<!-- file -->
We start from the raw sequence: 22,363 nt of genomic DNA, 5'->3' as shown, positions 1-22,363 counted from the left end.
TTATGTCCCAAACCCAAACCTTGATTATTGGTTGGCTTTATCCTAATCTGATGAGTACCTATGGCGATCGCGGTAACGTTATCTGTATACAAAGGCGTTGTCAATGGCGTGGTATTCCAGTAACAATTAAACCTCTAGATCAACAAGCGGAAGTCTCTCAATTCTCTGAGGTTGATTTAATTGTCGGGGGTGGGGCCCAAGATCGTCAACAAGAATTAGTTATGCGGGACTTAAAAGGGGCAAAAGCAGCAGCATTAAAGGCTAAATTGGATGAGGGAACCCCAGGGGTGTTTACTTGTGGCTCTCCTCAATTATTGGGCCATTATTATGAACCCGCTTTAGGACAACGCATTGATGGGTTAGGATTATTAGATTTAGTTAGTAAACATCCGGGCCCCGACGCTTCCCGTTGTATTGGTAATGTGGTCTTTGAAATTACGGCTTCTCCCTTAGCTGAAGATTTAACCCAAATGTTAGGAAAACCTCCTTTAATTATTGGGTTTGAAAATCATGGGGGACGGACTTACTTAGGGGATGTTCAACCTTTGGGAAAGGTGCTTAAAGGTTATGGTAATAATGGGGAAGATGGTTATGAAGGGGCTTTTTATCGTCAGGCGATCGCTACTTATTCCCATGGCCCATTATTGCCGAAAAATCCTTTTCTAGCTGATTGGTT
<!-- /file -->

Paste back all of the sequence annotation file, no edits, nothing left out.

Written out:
We start from the raw sequence: 22,363 nt of genomic DNA, 5'->3' as shown, positions 1-22,363 counted from the left end.
TTATGTCCCAAACCCAAACCTTGATTATTGGTTGGCTTTATCCTAATCTGATGAGTACCTATGGCGATCGCGGTAACGTTATCTGTATACAAAGGCGTTGTCAATGGCGTGGTATTCCAGTAACAATTAAACCTCTAGATCAACAAGCGGAAGTCTCTCAATTCTCTGAGGTTGATTTAATTGTCGGGGGTGGGGCCCAAGATCGTCAACAAGAATTAGTTATGCGGGACTTAAAAGGGGCAAAAGCAGCAGCATTAAAGGCTAAATTGGATGAGGGAACCCCAGGGGTGTTTACTTGTGGCTCTCCTCAATTATTGGGCCATTATTATGAACCCGCTTTAGGACAACGCATTGATGGGTTAGGATTATTAGATTTAGTTAGTAAACATCCGGGCCCCGACGCTTCCCGTTGTATTGGTAATGTGGTCTTTGAAATTACGGCTTCTCCCTTAGCTGAAGATTTAACCCAAATGTTAGGAAAACCTCCTTTAATTATTGGGTTTGAAAATCATGGGGGACGGACTTACTTAGGGGATGTTCAACCTTTGGGAAAGGTGCTTAAAGGTTATGGTAATAATGGGGAAGATGGTTATGAAGGGGCTTTTTATCGTCAGGCGATCGCTACTTATTCCCATGGCCCATTATTGCCGAAAAATCCTTTTCTAGCTGATTGGTT